A recent study has proposed a new theory regarding the origin of the Altar Stone at Stonehenge. Previously, it was believed the Altar Stone, also known as Stone 80, was sourced from the Old Red Sandstone (ORS) of the Anglo-Welsh Basin.
The old belief was based on the stone’s unique lithology and its proximity to the Preseli area in West Wales. This is where the majority of the Stonehenge bluestones were believed to have come from. It is approximately 225 kilometers to the west of Stonehenge. Archaeologists believe this central megalith dates back to around 2600 BC.
The Pembrokeshire bluestones, believed to have been formed from the solidification of molten rock, are considered to be some of the earliest stones used in the construction of Stonehenge approximately five thousand years ago.
A recent study published in the Journal of Archaeological Science has shed new light on this matter.
Building upon previous research, the study involved the examination of fresh samples taken from the Old Red Sandstone (ORS) found within the Anglo-Welsh Basin. It encompasses regions in South Wales, the Welsh Borderland, the West Midlands, and Somerset.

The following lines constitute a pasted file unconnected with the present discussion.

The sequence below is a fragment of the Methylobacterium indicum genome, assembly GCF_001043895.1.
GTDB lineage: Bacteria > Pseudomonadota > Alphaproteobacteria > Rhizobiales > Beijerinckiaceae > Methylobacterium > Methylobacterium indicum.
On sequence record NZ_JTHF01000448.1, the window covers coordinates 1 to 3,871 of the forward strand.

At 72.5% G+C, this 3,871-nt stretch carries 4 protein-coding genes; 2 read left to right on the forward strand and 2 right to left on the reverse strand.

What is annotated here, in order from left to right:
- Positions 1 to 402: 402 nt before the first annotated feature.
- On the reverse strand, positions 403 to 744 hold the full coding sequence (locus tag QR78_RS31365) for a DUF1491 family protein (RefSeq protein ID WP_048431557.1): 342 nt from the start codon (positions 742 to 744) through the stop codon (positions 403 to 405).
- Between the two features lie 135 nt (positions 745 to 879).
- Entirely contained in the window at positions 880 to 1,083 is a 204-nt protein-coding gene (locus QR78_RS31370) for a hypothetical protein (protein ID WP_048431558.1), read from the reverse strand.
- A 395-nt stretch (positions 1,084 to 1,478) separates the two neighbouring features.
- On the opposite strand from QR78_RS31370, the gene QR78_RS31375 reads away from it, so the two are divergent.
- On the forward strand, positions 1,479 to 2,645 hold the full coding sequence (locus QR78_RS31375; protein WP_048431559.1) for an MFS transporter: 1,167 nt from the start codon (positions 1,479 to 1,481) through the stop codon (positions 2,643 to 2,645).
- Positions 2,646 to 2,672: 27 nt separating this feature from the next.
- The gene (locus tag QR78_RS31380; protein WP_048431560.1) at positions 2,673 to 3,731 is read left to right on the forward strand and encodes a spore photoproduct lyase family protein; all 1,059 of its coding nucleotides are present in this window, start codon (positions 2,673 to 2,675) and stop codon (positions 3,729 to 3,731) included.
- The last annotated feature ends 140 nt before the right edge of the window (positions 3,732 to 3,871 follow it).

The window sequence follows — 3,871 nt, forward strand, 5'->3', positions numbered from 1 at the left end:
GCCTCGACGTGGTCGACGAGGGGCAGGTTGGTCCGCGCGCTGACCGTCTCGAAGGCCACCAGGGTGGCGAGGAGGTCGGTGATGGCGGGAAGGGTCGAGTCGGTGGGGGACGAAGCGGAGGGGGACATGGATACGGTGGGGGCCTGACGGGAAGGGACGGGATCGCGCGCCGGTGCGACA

The researchers employed traditional optical petrography as well as advanced techniques, such as portable XRF, automated SEM-EDS, and Raman Spectroscopy.
Altar Stone doesn’t come from Wales
The study has brought to light a significant revelation. Namely, the Altar Stone does not share any comparable geological characteristics with the sample locations examined. This is strong evidence that its origin is not from the same areas.
Discovery of the Week 📑
Researchers at Aberystwyth University in the UK have discovered that Stonehenge's Altar Stone, Stone 80, likely originated from a different, more distant source.
While most smaller stones at Stonehenge are thought to originate from a quarry 225 km (140… pic.twitter.com/IvXS0TJcLz
— Visionaledge (@Visionaledge) October 5, 2023
Professor Nick Pearce from Aberystwyth University commented on the findings, stating, “The view in terms of the conclusions we’ve drawn from this is that the Altar Stone doesn’t come from Wales. Perhaps we should also now remove the Altar Stone from the broad grouping of bluestones and consider it independently.”
The Altar Stone stands out due to its notably high barium content, which is quite unusual. It could be a crucial factor in determining its source.
Traditionally, despite remaining unidentified, explained Professor Nick Pearce, it had been assumed that the Altar Stone was sourced from the Old Red Sandstone formations in South Wales within the Anglo-Welsh Basin.
However, recent findings indicate this was an incorrect assumption. The Altar Stone does not come from the Old Red Sandstone of the Anglo-Welsh Basin in South Wales after all.
This shifts the focus of research to other areas such as Northern England and Scotland, where the geological characteristics, chemical composition, and evidence of Neolithic activity might align more closely with the Altar Stone, helping to pinpoint its true source, Nick Pearce further added.